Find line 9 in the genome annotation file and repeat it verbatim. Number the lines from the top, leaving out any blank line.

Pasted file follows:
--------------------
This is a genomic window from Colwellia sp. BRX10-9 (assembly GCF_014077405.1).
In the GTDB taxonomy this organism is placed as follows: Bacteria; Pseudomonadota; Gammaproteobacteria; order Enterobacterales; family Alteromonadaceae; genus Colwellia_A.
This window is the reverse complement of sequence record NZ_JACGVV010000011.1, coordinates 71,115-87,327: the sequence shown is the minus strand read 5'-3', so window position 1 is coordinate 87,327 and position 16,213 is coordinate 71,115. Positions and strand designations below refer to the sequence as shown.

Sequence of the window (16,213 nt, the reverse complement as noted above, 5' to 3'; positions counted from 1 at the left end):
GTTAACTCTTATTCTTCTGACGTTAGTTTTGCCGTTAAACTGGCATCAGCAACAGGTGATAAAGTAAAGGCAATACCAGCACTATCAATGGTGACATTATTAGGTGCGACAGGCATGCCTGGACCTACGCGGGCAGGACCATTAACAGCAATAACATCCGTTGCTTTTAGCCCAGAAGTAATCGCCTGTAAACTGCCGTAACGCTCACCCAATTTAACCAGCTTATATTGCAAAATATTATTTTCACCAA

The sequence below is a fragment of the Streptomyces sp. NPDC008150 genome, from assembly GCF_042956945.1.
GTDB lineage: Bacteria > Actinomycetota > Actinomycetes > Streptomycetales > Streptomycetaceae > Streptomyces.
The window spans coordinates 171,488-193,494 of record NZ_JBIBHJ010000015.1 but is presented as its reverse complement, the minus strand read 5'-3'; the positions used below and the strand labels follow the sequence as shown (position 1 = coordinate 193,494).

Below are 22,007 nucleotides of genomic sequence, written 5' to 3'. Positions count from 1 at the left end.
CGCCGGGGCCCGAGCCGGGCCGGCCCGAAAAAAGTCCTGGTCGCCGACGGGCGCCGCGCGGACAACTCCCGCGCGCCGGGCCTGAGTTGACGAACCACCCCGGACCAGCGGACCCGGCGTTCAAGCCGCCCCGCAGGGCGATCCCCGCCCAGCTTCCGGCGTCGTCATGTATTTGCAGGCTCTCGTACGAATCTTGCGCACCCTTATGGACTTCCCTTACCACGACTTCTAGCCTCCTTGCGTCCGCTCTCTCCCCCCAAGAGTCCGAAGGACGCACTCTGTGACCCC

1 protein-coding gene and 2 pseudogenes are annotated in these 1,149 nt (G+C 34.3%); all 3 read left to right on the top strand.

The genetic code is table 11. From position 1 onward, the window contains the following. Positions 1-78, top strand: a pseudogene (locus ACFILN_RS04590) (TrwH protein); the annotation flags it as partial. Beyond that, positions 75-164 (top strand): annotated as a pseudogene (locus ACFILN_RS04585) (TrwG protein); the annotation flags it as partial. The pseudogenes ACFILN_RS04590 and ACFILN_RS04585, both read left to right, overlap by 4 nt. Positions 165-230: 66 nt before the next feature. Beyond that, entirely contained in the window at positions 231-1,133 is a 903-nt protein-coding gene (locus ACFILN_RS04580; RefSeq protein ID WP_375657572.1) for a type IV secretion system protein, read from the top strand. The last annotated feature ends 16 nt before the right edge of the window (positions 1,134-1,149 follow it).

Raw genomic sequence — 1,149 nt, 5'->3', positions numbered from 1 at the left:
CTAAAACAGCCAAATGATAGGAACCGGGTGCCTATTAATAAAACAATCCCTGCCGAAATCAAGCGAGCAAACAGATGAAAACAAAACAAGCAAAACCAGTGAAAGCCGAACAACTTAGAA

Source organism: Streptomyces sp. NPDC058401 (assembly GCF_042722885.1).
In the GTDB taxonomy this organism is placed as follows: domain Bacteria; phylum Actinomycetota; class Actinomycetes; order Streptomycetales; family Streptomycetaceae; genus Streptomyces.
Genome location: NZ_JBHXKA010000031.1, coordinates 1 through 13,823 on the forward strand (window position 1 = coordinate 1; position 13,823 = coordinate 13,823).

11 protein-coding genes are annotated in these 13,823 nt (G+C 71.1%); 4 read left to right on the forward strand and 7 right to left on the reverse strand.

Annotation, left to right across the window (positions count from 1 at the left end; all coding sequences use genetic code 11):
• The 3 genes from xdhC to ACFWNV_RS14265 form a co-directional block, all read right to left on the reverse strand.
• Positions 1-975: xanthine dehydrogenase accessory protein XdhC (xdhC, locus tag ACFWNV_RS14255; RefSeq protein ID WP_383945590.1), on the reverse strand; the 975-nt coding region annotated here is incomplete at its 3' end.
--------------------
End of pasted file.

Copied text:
Below are 22,007 nucleotides of genomic sequence, written 5' to 3'. Positions count from 1 at the left end.